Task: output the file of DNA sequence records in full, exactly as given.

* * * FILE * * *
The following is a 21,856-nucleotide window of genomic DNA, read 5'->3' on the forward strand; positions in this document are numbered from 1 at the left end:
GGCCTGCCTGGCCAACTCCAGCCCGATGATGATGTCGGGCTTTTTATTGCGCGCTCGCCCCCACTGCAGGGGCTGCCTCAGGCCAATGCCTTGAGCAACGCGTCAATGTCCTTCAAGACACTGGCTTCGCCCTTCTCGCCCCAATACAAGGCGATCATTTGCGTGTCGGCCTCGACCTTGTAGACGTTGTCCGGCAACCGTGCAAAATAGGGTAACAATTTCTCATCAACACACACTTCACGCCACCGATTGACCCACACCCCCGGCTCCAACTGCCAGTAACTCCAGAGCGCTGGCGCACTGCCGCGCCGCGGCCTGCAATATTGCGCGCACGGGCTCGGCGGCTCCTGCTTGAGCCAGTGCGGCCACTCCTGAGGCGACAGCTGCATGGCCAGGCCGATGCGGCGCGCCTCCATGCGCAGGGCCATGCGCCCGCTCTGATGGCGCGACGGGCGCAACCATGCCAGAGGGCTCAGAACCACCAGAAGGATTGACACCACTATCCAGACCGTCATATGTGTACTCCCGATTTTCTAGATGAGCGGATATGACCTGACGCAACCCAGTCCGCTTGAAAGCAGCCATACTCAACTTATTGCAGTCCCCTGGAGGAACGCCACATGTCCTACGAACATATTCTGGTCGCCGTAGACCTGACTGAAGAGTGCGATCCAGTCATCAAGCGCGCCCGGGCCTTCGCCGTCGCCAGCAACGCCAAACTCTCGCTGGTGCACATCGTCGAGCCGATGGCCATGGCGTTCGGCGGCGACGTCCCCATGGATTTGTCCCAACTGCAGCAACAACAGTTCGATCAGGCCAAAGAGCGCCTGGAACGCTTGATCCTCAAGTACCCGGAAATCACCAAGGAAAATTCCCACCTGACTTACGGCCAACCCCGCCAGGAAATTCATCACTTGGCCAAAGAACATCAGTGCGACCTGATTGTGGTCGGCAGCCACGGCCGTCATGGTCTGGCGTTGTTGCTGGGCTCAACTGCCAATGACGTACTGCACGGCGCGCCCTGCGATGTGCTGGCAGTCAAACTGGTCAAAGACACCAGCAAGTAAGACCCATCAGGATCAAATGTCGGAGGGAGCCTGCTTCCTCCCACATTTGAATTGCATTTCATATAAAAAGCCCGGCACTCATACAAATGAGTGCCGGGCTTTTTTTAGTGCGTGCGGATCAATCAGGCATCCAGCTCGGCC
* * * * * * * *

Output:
The following is a 21,856-nucleotide window of genomic DNA, read 5'->3' on the forward strand; positions in this document are numbered from 1 at the left end:
GGCCTGCCTGGCCAACTCCAGCCCGATGATGATGTCGGGCTTTTTATTGCGCGCTCGCCCCCACTGCAGGGGCTGCCTCAGGCCAATGCCTTGAGCAACGCGTCAATGTCCTTCAAGACACTGGCTTCGCCCTTCTCGCCCCAATACAAGGCGATCATTTGCGTGTCGGCCTCGACCTTGTAGACGTTGTCCGGCAACCGTGCAAAATAGGGTAACAATTTCTCATCAACACACACTTCACGCCACCGATTGACCCACACCCCCGGCTCCAACTGCCAGTAACTCCAGAGCGCTGGCGCACTGCCGCGCCGCGGCCTGCAATATTGCGCGCACGGGCTCGGCGGCTCCTGCTTGAGCCAGTGCGGCCACTCCTGAGGCGACAGCTGCATGGCCAGGCCGATGCGGCGCGCCTCCATGCGCAGGGCCATGCGCCCGCTCTGATGGCGCGACGGGCGCAACCATGCCAGAGGGCTCAGAACCACCAGAAGGATTGACACCACTATCCAGACCGTCATATGTGTACTCCCGATTTTCTAGATGAGCGGATATGACCTGACGCAACCCAGTCCGCTTGAAAGCAGCCATACTCAACTTATTGCAGTCCCCTGGAGGAACGCCACATGTCCTACGAACATATTCTGGTCGCCGTAGACCTGACTGAAGAGTGCGATCCAGTCATCAAGCGCGCCCGGGCCTTCGCCGTCGCCAGCAACGCCAAACTCTCGCTGGTGCACATCGTCGAGCCGATGGCCATGGCGTTCGGCGGCGACGTCCCCATGGATTTGTCCCAACTGCAGCAACAACAGTTCGATCAGGCCAAAGAGCGCCTGGAACGCTTGATCCTCAAGTACCCGGAAATCACCAAGGAAAATTCCCACCTGACTTACGGCCAACCCCGCCAGGAAATTCATCACTTGGCCAAAGAACATCAGTGCGACCTGATTGTGGTCGGCAGCCACGGCCGTCATGGTCTGGCGTTGTTGCTGGGCTCAACTGCCAATGACGTACTGCACGGCGCGCCCTGCGATGTGCTGGCAGTCAAACTGGTCAAAGACACCAGCAAGTAAGACCCATCAGGATCAAATGTCGGAGGGAGCCTGCTTCCTCCCACATTTGAATTGCATTTCATATAAAAAGCCCGGCACTCATACAAATGAGTGCCGGGCTTTTTTTAGTGCGTGCGGATCAATCAGGCATCCAGCTCGGCC